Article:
I’ve happened across a lot of writing advice over the years. Aside from the exhortation to “always write” most of the advice was about as helpful as some not very helpful thing. But as I sat down to really, honest-to-god this time, with serious purpose now, actually write a story and bull through to the end – two bits of helpful advice fell into my lap.
The first is Six Days to Save the World, a distillation of fantasy author Michael Moorcock on writing from Michael Moorcock: Death is No Obstacle. I can’t say that I actually followed this exactly. For one, I’d be done already. Time constraints – work, family, the random UFO abduction, pretty much ensure that I don’t have six days in which to save the world, or anything at all. (I am going to attempt this, though, right before Thanksgiving when a benevolent and loving HR department has decreed that I should have two weeks time off.) Regardless of my failures to follow the complete program, there is some powerful good help here.
The cool thing about the advice here (beyond its utility) is that it is usefully vague. For example, there’s this:
[I prepared] A complete structure. Not a plot, exactly, but a structure where the demands were clear. I knew what narrative problems I had to solve at every point. I then wrote them at white heat; and a lot of it was inspiration: the image I needed would come immediately [when] I needed it. Really, it’s just looking around the room, looking at ordinary objects and turning them into what you need. A mirror: a mirror that absorbs the souls of the damned.
Now, rather than telling you to either a) wing it and depend on your muse to make it all work out, or b) laboriously outline and plot every last jot and tittle of your story before daring to commence writing – this is simple and to the point. Have a clear idea of what you need to do, then start winging it. This is comfort inducing. You don’t need to know everything. Things will come to you. But on the other hand, you are not wandering off into the great unknown with no map and no compass.
Very often it’s something like: attack of the bandits — defeat of the bandits — nothing particularly complex, but it’s another way you can achieve recognition: by making the structure of a chapter a miniature of the overall structure of the book, so everything feels coherent. The more you’re dealing with incoherence, with chaos, the more you need to underpin everything with simple logic and basic forms that will keep everything tight. Otherwise the thing just starts to spread out into muddle and abstraction.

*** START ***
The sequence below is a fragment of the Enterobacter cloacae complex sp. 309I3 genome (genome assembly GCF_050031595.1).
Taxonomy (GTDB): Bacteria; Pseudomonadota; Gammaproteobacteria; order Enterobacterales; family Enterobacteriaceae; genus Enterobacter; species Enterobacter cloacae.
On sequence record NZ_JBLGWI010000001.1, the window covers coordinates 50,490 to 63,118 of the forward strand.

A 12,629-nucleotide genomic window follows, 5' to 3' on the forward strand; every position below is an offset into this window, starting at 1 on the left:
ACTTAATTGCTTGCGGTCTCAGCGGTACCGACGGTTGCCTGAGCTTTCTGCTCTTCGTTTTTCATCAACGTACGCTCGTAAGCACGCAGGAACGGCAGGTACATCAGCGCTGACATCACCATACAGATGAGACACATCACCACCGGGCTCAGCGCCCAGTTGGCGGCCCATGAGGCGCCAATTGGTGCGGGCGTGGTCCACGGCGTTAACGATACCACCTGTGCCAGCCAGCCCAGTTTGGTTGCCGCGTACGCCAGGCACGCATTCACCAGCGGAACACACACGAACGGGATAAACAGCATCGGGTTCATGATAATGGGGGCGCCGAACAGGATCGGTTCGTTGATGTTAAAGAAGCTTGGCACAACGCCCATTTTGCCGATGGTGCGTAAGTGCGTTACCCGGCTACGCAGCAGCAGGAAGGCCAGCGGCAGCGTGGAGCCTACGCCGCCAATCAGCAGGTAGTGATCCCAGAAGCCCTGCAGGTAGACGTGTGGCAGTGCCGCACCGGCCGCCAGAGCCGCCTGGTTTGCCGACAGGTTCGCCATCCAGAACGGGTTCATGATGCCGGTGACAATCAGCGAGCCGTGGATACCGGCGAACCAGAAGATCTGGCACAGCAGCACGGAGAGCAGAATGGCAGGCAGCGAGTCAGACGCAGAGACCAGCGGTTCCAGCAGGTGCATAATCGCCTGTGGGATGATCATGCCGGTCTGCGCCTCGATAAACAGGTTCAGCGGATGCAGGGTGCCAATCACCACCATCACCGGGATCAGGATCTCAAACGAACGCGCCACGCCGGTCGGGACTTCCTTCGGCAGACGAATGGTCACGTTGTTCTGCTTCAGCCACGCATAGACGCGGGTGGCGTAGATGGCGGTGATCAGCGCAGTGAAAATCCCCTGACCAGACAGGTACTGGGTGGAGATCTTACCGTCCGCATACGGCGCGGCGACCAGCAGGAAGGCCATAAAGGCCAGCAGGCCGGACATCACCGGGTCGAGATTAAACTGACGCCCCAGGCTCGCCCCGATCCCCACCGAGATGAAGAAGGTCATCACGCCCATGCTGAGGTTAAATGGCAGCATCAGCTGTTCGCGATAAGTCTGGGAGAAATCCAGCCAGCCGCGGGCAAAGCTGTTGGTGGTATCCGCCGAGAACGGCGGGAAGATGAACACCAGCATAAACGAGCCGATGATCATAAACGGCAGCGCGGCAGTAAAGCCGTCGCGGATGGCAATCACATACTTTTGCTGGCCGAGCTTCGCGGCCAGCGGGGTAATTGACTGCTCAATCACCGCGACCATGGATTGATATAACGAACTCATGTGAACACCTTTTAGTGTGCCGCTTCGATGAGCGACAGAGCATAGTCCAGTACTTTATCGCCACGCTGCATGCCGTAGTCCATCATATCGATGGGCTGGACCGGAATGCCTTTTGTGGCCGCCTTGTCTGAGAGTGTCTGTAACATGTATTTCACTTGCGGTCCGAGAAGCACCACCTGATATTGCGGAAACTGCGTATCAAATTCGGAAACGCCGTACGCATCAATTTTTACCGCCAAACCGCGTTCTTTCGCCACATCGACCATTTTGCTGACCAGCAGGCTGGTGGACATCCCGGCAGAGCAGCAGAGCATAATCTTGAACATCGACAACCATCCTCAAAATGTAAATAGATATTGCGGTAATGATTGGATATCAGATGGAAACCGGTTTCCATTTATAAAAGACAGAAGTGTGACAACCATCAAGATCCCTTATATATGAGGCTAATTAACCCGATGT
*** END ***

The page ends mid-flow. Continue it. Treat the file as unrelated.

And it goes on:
So you don’t have any encounter without information coming out of it. In the simplest form, Elric has a fight and kills somebody, but as they die they tell him who kidnapped his wife. Again, it’s a question of economy. Everything has to have a narrative function.
Action, reaction, resolution. Rinse, repeat. Do this, and you will get into the flow of things, and ripping out long chunks of prose becomes quite a manageable process. I have certainly not achieved 60000 words in three days. But I have done 8000 in a day, including the 2000 you’ve hopefully just read, or are just about to read.
The next set of useful advices is A simple four-item formula for turning story into fiction, by Teresa Nielsen-Hayden. Where Moorcock’s advice is rather procedural – how to go about writing – this is more rules of thumb to observe while writing:
- Move and keep moving.
- Make it consequential.
- Recycle your characters.
- See if you already have one.
Sounds rather banal, doesn’t it? But this is a wonderful set of rules to have in your head. For example, #4:
4. See if you already have one. Whenever you need something new — prop, plot thread, setting, minor character — go back through the parts of the story you’ve already written and see whether you can find it there. It’s surprising how often the exact thing you need is already sitting there in plain sight.
Don’t waste time re-reinventing the wheel. You should only have to reinvent the wheel once. If you’re just chugging along, you’re dropping in many things you are only barely conscious of. Often, these things are exactly what you’ll need later. And using them makes the whole thing feel connected, tight, coherent. I know I see that in the writing I love best, and I hope that I’m managing to achieve that in my own.
Read both links if you are at all interested in writing the fiction. I’ve never seen better advice, and the two together are even more powerful than either by itself.